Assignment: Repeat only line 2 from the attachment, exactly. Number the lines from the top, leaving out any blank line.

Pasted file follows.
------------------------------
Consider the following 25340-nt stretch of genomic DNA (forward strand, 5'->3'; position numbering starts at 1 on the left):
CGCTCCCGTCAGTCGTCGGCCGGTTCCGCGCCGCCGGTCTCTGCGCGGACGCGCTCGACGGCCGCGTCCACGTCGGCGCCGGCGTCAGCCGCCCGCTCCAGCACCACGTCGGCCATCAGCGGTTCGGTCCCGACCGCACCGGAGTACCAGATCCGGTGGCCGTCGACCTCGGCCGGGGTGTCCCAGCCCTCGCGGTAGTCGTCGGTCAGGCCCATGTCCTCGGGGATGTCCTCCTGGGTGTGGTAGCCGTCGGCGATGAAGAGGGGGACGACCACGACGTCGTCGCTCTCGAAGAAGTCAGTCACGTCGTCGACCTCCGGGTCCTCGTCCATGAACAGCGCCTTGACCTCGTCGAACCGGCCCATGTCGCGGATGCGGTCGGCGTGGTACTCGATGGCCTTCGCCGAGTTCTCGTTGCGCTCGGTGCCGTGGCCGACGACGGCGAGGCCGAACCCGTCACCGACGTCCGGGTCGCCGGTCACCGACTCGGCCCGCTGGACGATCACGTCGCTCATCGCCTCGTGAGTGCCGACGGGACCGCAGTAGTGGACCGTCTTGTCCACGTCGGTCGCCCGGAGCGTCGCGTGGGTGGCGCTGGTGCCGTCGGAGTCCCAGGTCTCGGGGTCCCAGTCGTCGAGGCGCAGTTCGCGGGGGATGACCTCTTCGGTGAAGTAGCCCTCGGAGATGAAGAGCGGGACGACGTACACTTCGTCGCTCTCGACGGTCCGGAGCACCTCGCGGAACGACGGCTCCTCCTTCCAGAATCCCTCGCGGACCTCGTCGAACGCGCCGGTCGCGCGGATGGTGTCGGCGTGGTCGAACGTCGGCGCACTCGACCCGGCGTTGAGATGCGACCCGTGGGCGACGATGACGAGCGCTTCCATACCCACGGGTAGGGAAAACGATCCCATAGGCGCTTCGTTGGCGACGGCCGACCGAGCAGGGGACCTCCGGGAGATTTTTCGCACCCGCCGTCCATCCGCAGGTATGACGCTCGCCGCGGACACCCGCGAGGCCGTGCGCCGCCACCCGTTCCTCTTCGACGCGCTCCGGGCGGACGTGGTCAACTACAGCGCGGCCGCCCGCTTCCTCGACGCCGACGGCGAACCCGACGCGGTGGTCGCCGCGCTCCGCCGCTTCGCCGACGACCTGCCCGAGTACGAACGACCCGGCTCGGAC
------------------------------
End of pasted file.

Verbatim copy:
CGCTCCCGTCAGTCGTCGGCCGGTTCCGCGCCGCCGGTCTCTGCGCGGACGCGCTCGACGGCCGCGTCCACGTCGGCGCCGGCGTCAGCCGCCCGCTCCAGCACCACGTCGGCCATCAGCGGTTCGGTCCCGACCGCACCGGAGTACCAGATCCGGTGGCCGTCGACCTCGGCCGGGGTGTCCCAGCCCTCGCGGTAGTCGTCGGTCAGGCCCATGTCCTCGGGGATGTCCTCCTGGGTGTGGTAGCCGTCGGCGATGAAGAGGGGGACGACCACGACGTCGTCGCTCTCGAAGAAGTCAGTCACGTCGTCGACCTCCGGGTCCTCGTCCATGAACAGCGCCTTGACCTCGTCGAACCGGCCCATGTCGCGGATGCGGTCGGCGTGGTACTCGATGGCCTTCGCCGAGTTCTCGTTGCGCTCGGTGCCGTGGCCGACGACGGCGAGGCCGAACCCGTCACCGACGTCCGGGTCGCCGGTCACCGACTCGGCCCGCTGGACGATCACGTCGCTCATCGCCTCGTGAGTGCCGACGGGACCGCAGTAGTGGACCGTCTTGTCCACGTCGGTCGCCCGGAGCGTCGCGTGGGTGGCGCTGGTGCCGTCGGAGTCCCAGGTCTCGGGGTCCCAGTCGTCGAGGCGCAGTTCGCGGGGGATGACCTCTTCGGTGAAGTAGCCCTCGGAGATGAAGAGCGGGACGACGTACACTTCGTCGCTCTCGACGGTCCGGAGCACCTCGCGGAACGACGGCTCCTCCTTCCAGAATCCCTCGCGGACCTCGTCGAACGCGCCGGTCGCGCGGATGGTGTCGGCGTGGTCGAACGTCGGCGCACTCGACCCGGCGTTGAGATGCGACCCGTGGGCGACGATGACGAGCGCTTCCATACCCACGGGTAGGGAAAACGATCCCATAGGCGCTTCGTTGGCGACGGCCGACCGAGCAGGGGACCTCCGGGAGATTTTTCGCACCCGCCGTCCATCCGCAGGTATGACGCTCGCCGCGGACACCCGCGAGGCCGTGCGCCGCCACCCGTTCCTCTTCGACGCGCTCCGGGCGGACGTGGTCAACTACAGCGCGGCCGCCCGCTTCCTCGACGCCGACGGCGAACCCGACGCGGTGGTCGCCGCGCTCCGCCGCTTCGCCGACGACCTGCCCGAGTACGAACGACCCGGCTCGGAC